Last week, I briefly mentioned that Microsoft had released an updated version of the Application Analyzer 2006 for Lotus Domino (http://www.microsoft.com/downloads/details.aspx?amp;amp;displaylang=en&familyid=D94C5719-570D-4ADB-B449-70E1E42CBFC5&displaylang=en ), and I promised to talk more about it this week. More generally, though, it's interesting to look at the state of the art and state of the market, for Exchange migration tools.

First, it's important to use the right vocabulary--or at least the same terms that Microsoft uses in the official documentation. If you move from some other messaging system (e.g., Lotus Notes or a UNIX POP3 server) to Exchange Server 2003, that's a migration. If you move from Exchange Server 5.5 to Exchange 2003, Microsoft also considers that a migration. However, if you move from Exchange 2000 Server to Exchange 2003, that's an upgrade. I'll stick with these definitions for the remainder of the column.

Microsoft has always offered some set of migration tools as part of the Exchange product. The Migration Wizard (migwiz.exe) in Exchange 5.5, for example, could migrate mail and calendar data from several foreign system types (including LDAP/IMAP systems, cc:Mail, Lotus Notes, and Novell GroupWise 5.x). Over time, Microsoft's commitment to shipping migration tools has waxed and waned; in Exchange 2003, the in-the-box tools include an updated version of migwiz and connectors to allow message, calendar, and public folder data interchange with selected versions of GroupWise and Notes. For example, the latest version of GroupWise is version 7.0, and the Microsoft GroupWise connector doesn't officially support that version (although I understand that it works fine). There are many third parties that offer migration tools for other messaging/calendaring systems; for example, Simpler-Webb offers tools to migrate from HP OpenMail, Samsung Contact, and Scalix, whereas Quest Software offers well-regarded tools for migrating from GroupWise and Notes.

For many migrations, it's enough to just move email and calendar data; mail-moving tools are sufficient for users migrating from Oracle Collaboration Suite, IMAP or POP-based systems, GroupWise, and a variety of lesser-known products. However, Notes migrations are a different animal because many Notes customers are also using collaborative applications built with Notes; although Exchange clearly offers a better messaging and calendaring system than Notes (particularly when you include the desktop client in the comparison), companies that have invested heavily in Notes application development quite rightly worry about preserving their application investments.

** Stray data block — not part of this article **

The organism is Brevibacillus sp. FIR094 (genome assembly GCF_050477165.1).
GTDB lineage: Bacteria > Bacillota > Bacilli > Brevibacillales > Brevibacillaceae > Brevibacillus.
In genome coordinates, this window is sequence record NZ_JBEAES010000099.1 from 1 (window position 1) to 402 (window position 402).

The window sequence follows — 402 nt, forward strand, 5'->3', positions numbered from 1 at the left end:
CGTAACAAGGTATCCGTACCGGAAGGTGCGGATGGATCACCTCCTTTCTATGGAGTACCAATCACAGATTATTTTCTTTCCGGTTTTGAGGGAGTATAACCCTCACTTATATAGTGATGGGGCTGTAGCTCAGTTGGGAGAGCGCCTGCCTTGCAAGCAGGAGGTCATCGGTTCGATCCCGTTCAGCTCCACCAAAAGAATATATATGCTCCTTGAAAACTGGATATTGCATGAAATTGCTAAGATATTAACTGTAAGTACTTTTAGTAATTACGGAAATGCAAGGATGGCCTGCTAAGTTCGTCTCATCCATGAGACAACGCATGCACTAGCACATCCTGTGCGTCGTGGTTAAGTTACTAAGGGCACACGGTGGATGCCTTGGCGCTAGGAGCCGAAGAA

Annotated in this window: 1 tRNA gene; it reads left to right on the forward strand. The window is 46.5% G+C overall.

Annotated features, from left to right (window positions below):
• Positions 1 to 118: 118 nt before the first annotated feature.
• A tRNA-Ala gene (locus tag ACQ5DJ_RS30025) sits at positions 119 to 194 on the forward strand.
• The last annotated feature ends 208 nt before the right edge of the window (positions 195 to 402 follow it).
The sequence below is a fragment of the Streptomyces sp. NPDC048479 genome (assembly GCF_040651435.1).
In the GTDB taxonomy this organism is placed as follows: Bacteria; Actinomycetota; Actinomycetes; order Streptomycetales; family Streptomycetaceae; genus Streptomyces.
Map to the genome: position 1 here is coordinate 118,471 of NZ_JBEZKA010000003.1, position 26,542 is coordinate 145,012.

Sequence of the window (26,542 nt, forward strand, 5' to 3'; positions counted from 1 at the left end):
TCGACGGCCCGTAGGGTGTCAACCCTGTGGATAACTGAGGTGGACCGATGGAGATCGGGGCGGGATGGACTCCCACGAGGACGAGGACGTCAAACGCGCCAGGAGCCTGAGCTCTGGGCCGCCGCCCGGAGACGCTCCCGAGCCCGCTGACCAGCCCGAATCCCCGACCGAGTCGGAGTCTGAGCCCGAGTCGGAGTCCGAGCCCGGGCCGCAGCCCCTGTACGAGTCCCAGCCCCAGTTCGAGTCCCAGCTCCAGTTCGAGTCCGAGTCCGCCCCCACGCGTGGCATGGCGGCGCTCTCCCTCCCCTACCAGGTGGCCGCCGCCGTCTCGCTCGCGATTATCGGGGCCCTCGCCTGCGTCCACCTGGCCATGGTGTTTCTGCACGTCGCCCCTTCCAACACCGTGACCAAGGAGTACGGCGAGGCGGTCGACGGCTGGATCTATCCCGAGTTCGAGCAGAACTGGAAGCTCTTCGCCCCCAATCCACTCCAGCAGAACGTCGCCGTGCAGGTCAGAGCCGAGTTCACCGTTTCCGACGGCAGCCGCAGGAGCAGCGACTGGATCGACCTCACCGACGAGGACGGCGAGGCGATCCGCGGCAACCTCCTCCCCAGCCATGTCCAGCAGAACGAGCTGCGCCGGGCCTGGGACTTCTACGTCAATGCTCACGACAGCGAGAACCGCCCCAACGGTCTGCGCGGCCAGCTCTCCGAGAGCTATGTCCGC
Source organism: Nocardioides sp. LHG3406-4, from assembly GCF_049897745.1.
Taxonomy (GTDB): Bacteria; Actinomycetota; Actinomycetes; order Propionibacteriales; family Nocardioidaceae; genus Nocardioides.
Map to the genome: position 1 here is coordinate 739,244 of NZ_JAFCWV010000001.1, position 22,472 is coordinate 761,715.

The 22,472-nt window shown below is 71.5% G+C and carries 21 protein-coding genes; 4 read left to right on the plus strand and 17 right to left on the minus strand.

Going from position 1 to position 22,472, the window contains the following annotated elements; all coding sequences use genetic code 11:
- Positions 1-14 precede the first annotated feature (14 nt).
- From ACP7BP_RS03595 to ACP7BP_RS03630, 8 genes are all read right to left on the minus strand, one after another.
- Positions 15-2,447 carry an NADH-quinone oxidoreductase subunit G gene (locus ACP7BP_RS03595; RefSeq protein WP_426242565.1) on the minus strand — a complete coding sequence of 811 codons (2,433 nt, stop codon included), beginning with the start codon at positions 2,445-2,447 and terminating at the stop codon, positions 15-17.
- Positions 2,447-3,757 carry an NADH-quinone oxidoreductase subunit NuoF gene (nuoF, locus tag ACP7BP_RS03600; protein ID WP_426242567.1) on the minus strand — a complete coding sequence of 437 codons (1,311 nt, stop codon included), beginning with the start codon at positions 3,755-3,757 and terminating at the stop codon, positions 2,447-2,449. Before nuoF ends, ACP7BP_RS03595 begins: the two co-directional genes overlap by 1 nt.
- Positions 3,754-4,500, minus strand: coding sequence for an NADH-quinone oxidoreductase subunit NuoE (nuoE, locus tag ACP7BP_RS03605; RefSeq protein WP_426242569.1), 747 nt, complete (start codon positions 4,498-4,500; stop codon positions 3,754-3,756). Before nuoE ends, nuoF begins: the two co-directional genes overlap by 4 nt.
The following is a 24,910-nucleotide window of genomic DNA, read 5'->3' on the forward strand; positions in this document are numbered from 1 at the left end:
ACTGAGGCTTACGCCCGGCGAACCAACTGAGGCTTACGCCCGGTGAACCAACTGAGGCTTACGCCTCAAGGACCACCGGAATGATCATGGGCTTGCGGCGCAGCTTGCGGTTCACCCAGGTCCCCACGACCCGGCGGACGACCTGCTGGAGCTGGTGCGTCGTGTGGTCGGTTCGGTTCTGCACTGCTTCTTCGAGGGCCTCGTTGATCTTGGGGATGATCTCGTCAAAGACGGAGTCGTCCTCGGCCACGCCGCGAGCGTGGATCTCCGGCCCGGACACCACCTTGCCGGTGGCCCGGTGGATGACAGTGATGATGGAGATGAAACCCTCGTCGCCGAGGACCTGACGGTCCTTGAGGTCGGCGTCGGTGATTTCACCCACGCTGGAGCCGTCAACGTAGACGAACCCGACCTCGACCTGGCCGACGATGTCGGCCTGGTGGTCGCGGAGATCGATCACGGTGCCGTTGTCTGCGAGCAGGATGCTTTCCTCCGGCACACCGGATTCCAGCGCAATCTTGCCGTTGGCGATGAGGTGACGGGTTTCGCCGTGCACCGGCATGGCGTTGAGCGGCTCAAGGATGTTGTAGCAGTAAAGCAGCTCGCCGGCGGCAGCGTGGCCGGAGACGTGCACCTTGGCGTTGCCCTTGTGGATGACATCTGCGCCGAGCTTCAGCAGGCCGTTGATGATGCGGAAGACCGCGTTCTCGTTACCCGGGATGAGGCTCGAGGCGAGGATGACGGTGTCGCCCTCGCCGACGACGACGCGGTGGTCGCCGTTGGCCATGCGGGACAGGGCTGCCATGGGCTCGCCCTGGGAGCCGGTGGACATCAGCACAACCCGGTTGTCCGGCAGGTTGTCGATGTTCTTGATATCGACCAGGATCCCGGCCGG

Microsoft's tack toward these customers is straightforward: The company has moved away from claims that migration is easy to a more nuanced position that admits the way things really are--some applications are harder to move than others. In addition, it has proposed a framework that classifies applications according to the amount of customization and embedded logic in the application; lightly customized applications or those with minimal embedded logic are obviously easier to move than large, heavily customized ones. (To see more about this methodology, see the blog for the collaboration tools team at Microsoft ( http://blogs.technet.com/collabtools ). That's what the new Application Analyzer tool is for. It scans the applications in use on a set of Domino servers and reports back on which applications fall into which categories. As with any other automated tool that attempts to interpret code, its results still require human interpretation. (Oh, the stories I could tell about automated code analysis tools from the days when I wrote Ada compilers for a living!)

The missing piece in the migration story is moving the applications themselves to a new platform. There are several different ways to accomplish this, ranging from completely rewriting the application using the .NET Framework to writing a new front-end in .NET and exposing the existing data through the Component Object Model (COM) interfaces or by embedding Notes data and presentation logic in a SharePoint Web Part. Several companies make tools for moving Notes data (including document libraries) to SharePoint libraries or Exchange public folders, but as yet, the market for tools that attempt to convert the code is still fairly small in scope, with only a few vendors even making the attempt. I expect this situation to change as the battle between Microsoft and IBM intensifies; IBM is pushing Notes, and its successor, Workplace Collaboration Services, as a future-proof way to protect existing investments, whereas Microsoft is countering with the argument that its platform offers better technology, a lower total cost, and more functionality to boot.

Of course, in the Exchange world, most of the attention around migration is focused on moving from Exchange 5.5 to Exchange 2003. I had a great meeting with a customer this week that I think exemplified the *right* way to prepare for such a migration. Next week I'll tell you why I think so.